Completed in 1849 as a private residence and transformed into an event venue beginning in 2011, the Shrewsbury-Windle House in Madison has won Indiana Landmarks’ 2019 Cook Cup for Outstanding Restoration.
Indiana Landmarks, a private nonprofit organization that saves historic places, will present the award to the home’s owner, Historic Madison, Inc., at its annual Rescue Party on April 27 in Indianapolis.
Located at 301 W. First St. in Madison’s National Historic Landmark district, the Shrewsbury-Windle House is considered by many experts to be the finest example of Greek Revival domestic interior design in the United States. The home features floor-to-ceiling windows with views of the Ohio River, and a spiral staircase ascending through the center of the home – an engineering marvel in itself. Charles Shrewsbury, who had the home built, entertained frequently, often hosting celebrities and dignitaries who were visiting Madison.
The Shrewsbury-Windle House’s legacy as a venue for gatherings inspired the preservation organization Historic Madison, Inc., to turn it into an event venue beginning in 2011. It had been a private residence prior to its transformation.
John and Ann Windle, who bought the home in 1948, were a driving force for historic preservation, founding Historic Madison in their home in 1960 and convincing locals and visitors that the city’s architecture was its key economic asset. Upon Ann’s death in 2009, Historic Madison inherited the home, which is designated a National Historic Landmark, the highest historic designation a building can attain in the U.S.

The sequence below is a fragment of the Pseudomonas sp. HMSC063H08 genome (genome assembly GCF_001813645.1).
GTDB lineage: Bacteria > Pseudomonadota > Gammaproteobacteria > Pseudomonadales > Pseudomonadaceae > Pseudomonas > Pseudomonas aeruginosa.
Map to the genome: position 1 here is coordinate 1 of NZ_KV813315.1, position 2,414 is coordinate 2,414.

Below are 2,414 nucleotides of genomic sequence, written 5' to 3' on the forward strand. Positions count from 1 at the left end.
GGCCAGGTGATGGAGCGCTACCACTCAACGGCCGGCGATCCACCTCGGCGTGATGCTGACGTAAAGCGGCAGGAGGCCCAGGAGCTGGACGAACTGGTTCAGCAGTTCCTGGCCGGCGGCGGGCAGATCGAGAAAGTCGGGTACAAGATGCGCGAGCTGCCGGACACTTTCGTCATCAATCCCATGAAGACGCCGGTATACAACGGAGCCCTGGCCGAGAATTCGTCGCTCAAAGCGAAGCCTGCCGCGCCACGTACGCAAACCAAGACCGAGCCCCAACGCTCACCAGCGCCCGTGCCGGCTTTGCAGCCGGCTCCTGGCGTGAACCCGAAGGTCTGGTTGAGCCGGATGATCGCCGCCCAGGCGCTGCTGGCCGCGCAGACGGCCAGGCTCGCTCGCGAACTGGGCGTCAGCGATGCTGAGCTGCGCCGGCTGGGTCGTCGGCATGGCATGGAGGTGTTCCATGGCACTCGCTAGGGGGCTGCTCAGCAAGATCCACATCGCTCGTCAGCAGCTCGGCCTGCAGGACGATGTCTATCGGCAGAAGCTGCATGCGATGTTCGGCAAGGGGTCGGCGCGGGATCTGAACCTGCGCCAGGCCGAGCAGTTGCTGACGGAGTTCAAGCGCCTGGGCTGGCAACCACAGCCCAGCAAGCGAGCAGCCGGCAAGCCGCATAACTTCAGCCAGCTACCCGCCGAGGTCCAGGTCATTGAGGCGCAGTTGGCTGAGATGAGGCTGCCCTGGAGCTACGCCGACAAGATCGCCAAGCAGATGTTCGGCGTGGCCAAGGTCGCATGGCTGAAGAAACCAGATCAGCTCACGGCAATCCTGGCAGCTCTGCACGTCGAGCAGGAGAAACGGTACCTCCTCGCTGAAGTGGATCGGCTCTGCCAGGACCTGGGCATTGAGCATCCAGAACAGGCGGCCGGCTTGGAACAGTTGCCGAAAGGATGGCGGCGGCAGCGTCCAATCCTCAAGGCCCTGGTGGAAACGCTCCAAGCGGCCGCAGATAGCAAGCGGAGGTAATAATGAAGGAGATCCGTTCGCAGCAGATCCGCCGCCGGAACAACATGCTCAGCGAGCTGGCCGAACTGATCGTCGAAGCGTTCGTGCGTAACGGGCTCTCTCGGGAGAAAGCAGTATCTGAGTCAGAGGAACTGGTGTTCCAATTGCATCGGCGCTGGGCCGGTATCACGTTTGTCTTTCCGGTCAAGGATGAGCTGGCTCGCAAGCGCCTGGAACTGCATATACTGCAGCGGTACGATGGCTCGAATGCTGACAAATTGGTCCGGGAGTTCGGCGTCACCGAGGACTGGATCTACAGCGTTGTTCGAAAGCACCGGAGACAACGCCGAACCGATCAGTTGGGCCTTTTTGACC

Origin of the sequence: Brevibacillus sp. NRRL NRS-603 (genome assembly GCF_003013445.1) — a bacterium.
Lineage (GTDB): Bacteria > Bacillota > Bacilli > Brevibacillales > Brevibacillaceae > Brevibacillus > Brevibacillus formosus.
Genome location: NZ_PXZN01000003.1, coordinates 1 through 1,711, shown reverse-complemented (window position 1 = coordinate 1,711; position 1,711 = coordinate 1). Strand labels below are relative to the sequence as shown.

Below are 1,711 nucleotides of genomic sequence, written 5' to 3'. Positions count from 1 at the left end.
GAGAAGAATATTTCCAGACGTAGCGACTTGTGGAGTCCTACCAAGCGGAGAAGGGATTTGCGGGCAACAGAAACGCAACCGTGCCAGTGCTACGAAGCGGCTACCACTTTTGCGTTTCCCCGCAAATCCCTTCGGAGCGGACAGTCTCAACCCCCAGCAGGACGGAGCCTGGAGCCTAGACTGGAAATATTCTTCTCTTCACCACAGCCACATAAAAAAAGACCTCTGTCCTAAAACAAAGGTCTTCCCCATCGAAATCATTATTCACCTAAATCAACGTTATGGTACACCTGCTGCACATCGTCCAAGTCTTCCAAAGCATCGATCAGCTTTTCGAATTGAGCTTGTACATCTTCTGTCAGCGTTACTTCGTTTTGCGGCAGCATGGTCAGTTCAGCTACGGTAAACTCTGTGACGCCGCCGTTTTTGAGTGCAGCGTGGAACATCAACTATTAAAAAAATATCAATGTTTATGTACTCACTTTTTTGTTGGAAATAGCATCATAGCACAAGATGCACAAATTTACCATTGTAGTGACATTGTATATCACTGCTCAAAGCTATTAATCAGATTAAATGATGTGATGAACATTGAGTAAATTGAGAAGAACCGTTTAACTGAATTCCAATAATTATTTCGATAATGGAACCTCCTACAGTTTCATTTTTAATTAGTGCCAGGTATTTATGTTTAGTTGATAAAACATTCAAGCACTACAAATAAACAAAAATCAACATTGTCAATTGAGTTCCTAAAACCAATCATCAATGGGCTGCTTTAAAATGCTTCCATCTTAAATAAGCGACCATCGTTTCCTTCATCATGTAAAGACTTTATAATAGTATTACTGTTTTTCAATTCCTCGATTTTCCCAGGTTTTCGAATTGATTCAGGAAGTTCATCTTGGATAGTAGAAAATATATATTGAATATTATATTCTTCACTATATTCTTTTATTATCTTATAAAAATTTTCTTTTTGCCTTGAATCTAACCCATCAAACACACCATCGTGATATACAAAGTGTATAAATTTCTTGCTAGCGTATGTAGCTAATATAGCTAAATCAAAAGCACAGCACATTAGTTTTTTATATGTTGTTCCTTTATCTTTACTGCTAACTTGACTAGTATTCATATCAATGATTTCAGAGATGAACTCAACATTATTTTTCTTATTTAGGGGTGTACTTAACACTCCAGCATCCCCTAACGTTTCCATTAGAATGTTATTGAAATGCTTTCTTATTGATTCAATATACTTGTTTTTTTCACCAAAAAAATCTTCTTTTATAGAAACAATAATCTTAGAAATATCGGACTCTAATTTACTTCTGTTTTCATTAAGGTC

The house retained many of its original, character-defining features, including the stunning spiral staircase and original gasoliers—even paint from the 1850s on the drawing room walls. However, a leaky roof and deferred maintenance had taken a toll. Only a portion of the house was heated, and air conditioning had never been installed—factors that limited the property’s public use.
Historic Madison raised $2.2 million for the Shrewsbury-Windle House restoration, which included repairing the roof and chimneys, updating the 1920s and 1950s mechanical, electric, and plumbing systems, and installing air conditioning, additional restrooms, and a sympathetic ramp to make the first floor accessible.
Engineers faced a bigger challenge in figuring out how to add modern mechanical and lighting systems without marring the home’s historic appearance. Heating and cooling units went into the basement and attic, with lines running through the back of closets and a non-working chimney. Electricians restored the original gas light fixtures, now fitted with LED lamps and an electronic control system since the home has no light switches.
“With this project, Historic Madison demonstrates the highest standards of restoration,” says Indiana Landmarks President Marsh Davis. “And as a venue for community programs and events, the Shrewsbury-Windle House has taken on a new relevance beyond its iconic status as one of our nation’s most revered Greek Revival buildings.”
“What better way to honor the Shrewsburys and Windles than by continuing their tradition of making the home a gathering place and doing as good a restoration as possible?” said Historic Madison President and Executive Director John Staicer. “The reaction to the restoration has been overwhelming and quite moving.”
Renowned for its street upon street of mid-nineteenth-century homes and commercial buildings, Madison boasts one of the largest National Historic Landmark districts in the nation.